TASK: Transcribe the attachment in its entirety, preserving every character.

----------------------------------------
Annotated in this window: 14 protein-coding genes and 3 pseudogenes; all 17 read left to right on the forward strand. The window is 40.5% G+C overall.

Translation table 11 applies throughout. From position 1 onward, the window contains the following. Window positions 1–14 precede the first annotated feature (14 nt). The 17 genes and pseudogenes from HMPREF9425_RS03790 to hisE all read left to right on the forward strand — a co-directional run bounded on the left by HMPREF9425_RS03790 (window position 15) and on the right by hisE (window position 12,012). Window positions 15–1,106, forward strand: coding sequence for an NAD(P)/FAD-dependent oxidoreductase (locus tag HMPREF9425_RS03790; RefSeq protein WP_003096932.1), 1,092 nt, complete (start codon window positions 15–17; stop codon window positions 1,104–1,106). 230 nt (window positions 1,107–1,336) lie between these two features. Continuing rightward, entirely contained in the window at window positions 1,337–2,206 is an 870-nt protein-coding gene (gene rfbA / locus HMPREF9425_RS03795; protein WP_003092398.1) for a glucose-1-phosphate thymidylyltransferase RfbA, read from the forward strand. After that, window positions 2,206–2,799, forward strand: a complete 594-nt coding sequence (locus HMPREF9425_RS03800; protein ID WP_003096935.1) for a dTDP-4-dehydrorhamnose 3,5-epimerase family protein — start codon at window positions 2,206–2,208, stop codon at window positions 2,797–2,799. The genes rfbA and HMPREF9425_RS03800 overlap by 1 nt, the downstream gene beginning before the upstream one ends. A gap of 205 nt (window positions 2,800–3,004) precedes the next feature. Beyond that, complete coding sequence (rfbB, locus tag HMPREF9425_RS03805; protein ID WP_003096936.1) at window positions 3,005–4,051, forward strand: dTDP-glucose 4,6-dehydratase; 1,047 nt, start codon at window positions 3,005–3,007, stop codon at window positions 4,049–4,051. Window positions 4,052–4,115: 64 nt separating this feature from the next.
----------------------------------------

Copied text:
Annotated in this window: 14 protein-coding genes and 3 pseudogenes; all 17 read left to right on the forward strand. The window is 40.5% G+C overall.

Translation table 11 applies throughout. From position 1 onward, the window contains the following. Window positions 1–14 precede the first annotated feature (14 nt). The 17 genes and pseudogenes from HMPREF9425_RS03790 to hisE all read left to right on the forward strand — a co-directional run bounded on the left by HMPREF9425_RS03790 (window position 15) and on the right by hisE (window position 12,012). Window positions 15–1,106, forward strand: coding sequence for an NAD(P)/FAD-dependent oxidoreductase (locus tag HMPREF9425_RS03790; RefSeq protein WP_003096932.1), 1,092 nt, complete (start codon window positions 15–17; stop codon window positions 1,104–1,106). 230 nt (window positions 1,107–1,336) lie between these two features. Continuing rightward, entirely contained in the window at window positions 1,337–2,206 is an 870-nt protein-coding gene (gene rfbA / locus HMPREF9425_RS03795; protein WP_003092398.1) for a glucose-1-phosphate thymidylyltransferase RfbA, read from the forward strand. After that, window positions 2,206–2,799, forward strand: a complete 594-nt coding sequence (locus HMPREF9425_RS03800; protein ID WP_003096935.1) for a dTDP-4-dehydrorhamnose 3,5-epimerase family protein — start codon at window positions 2,206–2,208, stop codon at window positions 2,797–2,799. The genes rfbA and HMPREF9425_RS03800 overlap by 1 nt, the downstream gene beginning before the upstream one ends. A gap of 205 nt (window positions 2,800–3,004) precedes the next feature. Beyond that, complete coding sequence (rfbB, locus tag HMPREF9425_RS03805; protein ID WP_003096936.1) at window positions 3,005–4,051, forward strand: dTDP-glucose 4,6-dehydratase; 1,047 nt, start codon at window positions 3,005–3,007, stop codon at window positions 4,049–4,051. Window positions 4,052–4,115: 64 nt separating this feature from the next.